pressure reducing valve effect on flow

Discussion in 'Plumbers' Talk' started by Craig88, Oct 24, 2017.

  1. Craig88

    Craig88 New Member


    When we bought our house the tap in the bathroom made quite a loud noise when turned on, both hot and cold. We replaced the tap and still have the same problem. I'm looking to install a PRV after the stop tap, but I am wondering if it will have a negative effect on the flow of the shower (mixer)?
  2. andy48

    andy48 Active Member

    1. You need to measure the pressure first, as it may already be too low to make a PRV effective.
    2. Which tap? Basin, bath, other?
    3. What sort of noise? Banging, rattling, hissing?
    4. If you reduce the water pressure, it may reduce the flow from the shower.
  3. Craig88

    Craig88 New Member

    How can I measure the pressure?

    Basin taps are what have the issue, no other taps seem to do it.

    It’s like a humming noise, no banging. If I turn the isolation valve down it helps a bit but it’s still doing it.
  4. Craig88

    Craig88 New Member

    I finally got round to installing a PRV after the stop tap, and it did fix the issue with the taps but it reduced my shower flow to much.

    Any other ideas? I can attach the gauge to the PRV to get the pressure if thats helpful.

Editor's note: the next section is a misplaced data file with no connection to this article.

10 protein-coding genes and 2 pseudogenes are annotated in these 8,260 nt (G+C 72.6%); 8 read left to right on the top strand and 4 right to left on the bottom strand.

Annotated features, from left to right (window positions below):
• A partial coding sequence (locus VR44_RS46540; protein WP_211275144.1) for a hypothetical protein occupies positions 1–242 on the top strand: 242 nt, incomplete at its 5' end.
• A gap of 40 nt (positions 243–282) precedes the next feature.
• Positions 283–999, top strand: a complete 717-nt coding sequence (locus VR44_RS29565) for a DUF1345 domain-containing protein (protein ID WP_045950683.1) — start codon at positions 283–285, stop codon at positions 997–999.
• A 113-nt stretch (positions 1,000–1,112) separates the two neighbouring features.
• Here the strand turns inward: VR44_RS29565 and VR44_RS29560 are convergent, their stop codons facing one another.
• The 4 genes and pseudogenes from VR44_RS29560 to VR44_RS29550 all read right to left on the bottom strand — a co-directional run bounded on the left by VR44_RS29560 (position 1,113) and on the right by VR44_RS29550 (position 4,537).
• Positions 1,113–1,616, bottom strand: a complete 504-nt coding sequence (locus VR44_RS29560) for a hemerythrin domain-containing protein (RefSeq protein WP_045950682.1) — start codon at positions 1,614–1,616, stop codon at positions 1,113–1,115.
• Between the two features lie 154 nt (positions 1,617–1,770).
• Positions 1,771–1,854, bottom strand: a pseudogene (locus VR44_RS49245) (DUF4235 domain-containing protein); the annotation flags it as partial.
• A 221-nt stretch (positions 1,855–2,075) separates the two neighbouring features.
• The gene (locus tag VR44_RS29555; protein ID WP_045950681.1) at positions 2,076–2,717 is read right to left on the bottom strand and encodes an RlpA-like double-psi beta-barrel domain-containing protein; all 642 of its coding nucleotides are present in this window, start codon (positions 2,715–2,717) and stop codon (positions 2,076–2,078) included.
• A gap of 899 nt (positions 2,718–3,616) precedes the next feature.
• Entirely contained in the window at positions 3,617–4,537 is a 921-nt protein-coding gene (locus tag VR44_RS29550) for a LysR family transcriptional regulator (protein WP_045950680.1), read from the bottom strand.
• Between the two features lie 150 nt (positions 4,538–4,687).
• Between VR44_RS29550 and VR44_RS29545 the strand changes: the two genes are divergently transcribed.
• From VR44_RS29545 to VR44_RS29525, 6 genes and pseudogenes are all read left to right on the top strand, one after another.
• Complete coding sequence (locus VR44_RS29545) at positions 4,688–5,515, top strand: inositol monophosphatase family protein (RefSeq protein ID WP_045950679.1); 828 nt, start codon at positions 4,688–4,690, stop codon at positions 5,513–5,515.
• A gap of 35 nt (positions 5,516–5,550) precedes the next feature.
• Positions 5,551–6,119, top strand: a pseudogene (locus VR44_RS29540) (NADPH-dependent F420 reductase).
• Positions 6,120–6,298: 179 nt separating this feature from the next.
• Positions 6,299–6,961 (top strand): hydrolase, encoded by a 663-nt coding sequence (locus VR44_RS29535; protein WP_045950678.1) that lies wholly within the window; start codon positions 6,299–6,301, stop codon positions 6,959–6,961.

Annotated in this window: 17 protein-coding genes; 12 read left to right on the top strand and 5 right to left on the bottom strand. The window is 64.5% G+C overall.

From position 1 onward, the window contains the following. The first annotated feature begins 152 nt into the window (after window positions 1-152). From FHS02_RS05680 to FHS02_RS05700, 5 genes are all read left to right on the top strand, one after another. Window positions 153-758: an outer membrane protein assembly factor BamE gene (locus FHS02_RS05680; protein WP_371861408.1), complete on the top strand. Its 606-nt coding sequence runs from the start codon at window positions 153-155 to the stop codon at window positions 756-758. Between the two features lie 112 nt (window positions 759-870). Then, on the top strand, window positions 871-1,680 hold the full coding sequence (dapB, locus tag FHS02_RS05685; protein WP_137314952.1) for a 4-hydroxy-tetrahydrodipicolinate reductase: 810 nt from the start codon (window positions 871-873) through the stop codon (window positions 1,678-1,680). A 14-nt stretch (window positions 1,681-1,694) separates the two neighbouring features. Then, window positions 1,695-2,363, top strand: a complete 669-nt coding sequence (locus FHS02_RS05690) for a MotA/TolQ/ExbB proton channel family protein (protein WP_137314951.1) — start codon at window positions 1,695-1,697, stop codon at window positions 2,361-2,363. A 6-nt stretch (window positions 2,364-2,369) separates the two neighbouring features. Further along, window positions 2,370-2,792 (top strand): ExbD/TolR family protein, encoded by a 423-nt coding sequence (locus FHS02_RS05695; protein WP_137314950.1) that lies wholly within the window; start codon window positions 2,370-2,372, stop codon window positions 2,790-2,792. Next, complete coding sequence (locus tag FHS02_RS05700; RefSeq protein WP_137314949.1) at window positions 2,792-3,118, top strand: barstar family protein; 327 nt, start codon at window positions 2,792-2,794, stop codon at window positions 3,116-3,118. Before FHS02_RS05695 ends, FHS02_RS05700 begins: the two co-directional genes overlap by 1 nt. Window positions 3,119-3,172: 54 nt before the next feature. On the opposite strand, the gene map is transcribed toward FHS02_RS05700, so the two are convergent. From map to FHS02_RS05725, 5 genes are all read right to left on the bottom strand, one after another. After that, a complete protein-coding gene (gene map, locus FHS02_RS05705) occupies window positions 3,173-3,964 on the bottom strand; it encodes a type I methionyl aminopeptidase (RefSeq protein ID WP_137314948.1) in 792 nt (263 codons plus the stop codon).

5. The Teach

    The Teach Well-Known Member

  6. Craig88

    Craig88 New Member

    I already have isolating valves for each tap supply under the sink. Turning this down helps, but I end up with just a trickle of water if I turn it down enough to eliminate the noise. Do you think the aerator would work? I may try it as it could be a cheap fix. I'm not sure if its compatible but the taps do currently have a small screw in aerator so it may well be.
  7. Pollowick

    Pollowick Well-Known Member

  8. The Teach

    The Teach Well-Known Member

    Fair point,isolation valves will slow the water flow but not the initial spurt of water.they are an on/off product.The isolation valve will restrict the flow in a way but can create velocity reduction noise.

    Can you remove the existing aerator and measure the thread,they are adjustable and a cheap option but need periodic cleaning.

    The calflow product is a professional option,they work very well where the flow needs to be controlled. have fitted 100's of them in hotels b&b's
  9. Craig88

    Craig88 New Member

    I'll try and measure it tonight. If the calfow product would work then I may purchase one and try it. I thought I needed something to reduce pressure, the calflow product appears to reduce flow? Do you think this would resolve the issue still?

    The noise is like a screeching, almost like a vibration that is causing the tap to make a noise. If I feel along any accessible pipe work though there isn’t a vibration that I can feel or stop.

    The PRV I did fit is this -

    And it did appear to resolve the problem, except it then affected my shower. Plus I don't really have room to move this to under the sink without it being on show, thats why I fitted it after the stop tap.
  10. The Teach

    The Teach Well-Known Member

    both of the products in #5 reduce flow by creating a pressure barrier.they work on a constant flow idea .

    the idea is to be able to turn the tap on full and not get splash over and noise via metal tap restrictions. look at the sf product online it could have replaced for a newer part but buy on line and return it if it does not work.

    Basins only need 4 ish lpm on the mixer tap spout.